SC to revisit verdict on dowry harassment

Says July 27 order curtails women's rights

SC to revisit verdict on dowry harassment
The Supreme Court on Friday decided to reconsider its own judgement that dowry harassment complaints must be vetted by a district level committee  before arresting the accused.

The top court said the judgement passed on July 27 in ‘Rajesh Sharma Vs State of UP and another’ “curtailed rights of women”.

A three-judge bench presided over by Chief Justice Dipak Misra decided to re-examine the verdict passed by a bench of Justices Adarsh Kumar Goel and U U Lalit.

“We are obligated to state that we are not in agreement with the decision rendered in ‘Rajesh Sharma’ because we are disposed to think that it really curtails the rights of the women who are harassed under Section 498A of the Indian Penal Code. That apart, prima facie, we perceive that the guidelines may be in the legislative sphere,” the bench said.

The July 27 guidelines intended to prevent misuse of Section 498A of IPC (punishing cruelty at the hands of husband or his relatives of a wife...) had come as a big relief to innocent family members of husbands embroiled in dowry harassment cases. The court had then directed that no arrest should normally take place without examination of women’s complaints by a committee of civil society members.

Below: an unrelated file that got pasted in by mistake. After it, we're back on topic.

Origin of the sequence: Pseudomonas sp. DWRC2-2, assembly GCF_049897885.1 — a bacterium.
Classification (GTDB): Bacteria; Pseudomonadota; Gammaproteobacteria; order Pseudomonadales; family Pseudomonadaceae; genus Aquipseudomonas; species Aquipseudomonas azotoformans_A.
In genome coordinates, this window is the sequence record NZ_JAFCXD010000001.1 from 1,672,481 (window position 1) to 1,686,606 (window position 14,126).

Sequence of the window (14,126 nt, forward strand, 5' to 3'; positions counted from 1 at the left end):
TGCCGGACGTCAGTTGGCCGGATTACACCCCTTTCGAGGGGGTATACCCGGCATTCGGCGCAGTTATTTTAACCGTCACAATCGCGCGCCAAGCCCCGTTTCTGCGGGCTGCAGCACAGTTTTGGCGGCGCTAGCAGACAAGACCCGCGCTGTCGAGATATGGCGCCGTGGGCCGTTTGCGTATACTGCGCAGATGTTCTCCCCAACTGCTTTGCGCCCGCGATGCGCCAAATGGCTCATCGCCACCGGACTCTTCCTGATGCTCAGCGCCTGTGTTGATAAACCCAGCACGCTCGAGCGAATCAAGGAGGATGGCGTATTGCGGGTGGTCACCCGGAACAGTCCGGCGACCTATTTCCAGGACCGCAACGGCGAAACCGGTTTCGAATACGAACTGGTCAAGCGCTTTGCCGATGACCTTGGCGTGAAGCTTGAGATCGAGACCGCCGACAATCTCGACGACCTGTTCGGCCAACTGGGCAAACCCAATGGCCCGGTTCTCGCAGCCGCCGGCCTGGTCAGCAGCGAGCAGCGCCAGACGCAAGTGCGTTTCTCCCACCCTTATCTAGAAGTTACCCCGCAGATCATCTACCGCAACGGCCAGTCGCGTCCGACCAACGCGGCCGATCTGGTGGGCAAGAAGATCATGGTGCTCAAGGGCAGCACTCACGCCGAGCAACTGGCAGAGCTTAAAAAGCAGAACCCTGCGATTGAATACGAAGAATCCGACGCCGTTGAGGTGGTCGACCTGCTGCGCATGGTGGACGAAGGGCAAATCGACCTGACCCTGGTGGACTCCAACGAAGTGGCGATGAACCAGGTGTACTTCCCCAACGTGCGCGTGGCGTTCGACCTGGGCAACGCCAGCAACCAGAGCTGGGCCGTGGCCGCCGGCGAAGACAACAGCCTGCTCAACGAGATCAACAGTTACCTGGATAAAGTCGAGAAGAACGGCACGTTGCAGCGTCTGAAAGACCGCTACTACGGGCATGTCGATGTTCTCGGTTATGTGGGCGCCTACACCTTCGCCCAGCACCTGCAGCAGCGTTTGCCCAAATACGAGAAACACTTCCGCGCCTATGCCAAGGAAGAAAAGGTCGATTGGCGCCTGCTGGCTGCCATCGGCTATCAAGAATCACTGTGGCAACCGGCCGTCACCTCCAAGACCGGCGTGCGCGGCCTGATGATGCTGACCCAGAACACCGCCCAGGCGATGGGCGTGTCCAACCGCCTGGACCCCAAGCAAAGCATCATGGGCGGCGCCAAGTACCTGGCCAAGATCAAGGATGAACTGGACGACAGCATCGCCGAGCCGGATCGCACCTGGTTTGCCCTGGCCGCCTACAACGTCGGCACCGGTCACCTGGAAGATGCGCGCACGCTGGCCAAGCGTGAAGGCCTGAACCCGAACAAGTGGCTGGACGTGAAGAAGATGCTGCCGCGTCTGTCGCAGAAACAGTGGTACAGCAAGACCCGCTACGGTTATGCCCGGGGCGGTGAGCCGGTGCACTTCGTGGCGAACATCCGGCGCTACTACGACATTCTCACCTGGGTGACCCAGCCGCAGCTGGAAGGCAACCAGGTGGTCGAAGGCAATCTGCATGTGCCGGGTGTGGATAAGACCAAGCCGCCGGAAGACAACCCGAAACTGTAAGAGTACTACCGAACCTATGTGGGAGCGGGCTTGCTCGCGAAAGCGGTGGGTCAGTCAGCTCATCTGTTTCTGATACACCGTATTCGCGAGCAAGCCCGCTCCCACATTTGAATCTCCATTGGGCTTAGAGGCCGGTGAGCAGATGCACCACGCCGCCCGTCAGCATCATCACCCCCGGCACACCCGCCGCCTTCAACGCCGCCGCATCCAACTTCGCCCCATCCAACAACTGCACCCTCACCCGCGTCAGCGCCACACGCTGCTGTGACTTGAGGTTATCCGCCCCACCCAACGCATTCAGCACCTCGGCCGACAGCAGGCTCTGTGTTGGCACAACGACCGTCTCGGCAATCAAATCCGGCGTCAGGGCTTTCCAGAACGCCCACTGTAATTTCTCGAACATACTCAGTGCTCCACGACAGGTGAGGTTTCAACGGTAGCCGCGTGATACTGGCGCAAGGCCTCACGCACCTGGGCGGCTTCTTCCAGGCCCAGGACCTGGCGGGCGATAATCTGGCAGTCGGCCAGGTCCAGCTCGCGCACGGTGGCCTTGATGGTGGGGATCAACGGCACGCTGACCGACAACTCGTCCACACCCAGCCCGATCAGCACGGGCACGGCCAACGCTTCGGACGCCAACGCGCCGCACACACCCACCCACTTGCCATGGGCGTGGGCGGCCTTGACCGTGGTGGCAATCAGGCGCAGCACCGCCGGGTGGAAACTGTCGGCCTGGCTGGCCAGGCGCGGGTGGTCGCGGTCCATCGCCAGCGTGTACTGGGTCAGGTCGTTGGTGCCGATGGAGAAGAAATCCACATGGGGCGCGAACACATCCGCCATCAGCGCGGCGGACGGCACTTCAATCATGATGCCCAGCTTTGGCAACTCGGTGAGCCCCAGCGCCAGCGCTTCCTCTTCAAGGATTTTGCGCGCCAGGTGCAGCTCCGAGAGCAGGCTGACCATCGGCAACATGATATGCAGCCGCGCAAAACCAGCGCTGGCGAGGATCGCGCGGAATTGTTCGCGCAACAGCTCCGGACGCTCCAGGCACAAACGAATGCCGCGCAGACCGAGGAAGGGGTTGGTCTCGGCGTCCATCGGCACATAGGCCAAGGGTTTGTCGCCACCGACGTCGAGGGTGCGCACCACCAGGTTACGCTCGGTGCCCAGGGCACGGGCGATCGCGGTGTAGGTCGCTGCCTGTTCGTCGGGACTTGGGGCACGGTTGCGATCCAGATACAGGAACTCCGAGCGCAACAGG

The top court had also directed formation of one or more family welfare committee by the District Legal Services Authority in each district with civil society members, wives of officers, retired persons and para legal volunteers, to examine complaints made by women to ensure no arrest was made without the welfare panel’s  report.

Termed landmark

The judgement was termed as a landmark as it was meant to check unmindful roping in of all family members of men facing complaints filed under Section 498A of IPC.

Hearing a petition by Maharashtra-based NGO ‘Nyayadhar’ (women lawyers association), the bench, also comprising Justices A M Khanwilkar and D Y Chandrachud, issued notice to the Union government and National Commission for Women and appointed senior advocates Indu Malhotra and V Shekhar as amicus curiae to assist the court in re-examining the judgement.

The NGO’s petition filed by advocate Alok Singh contended the position of women in the country was still bad. Hence, the family welfare committee must include two women members.
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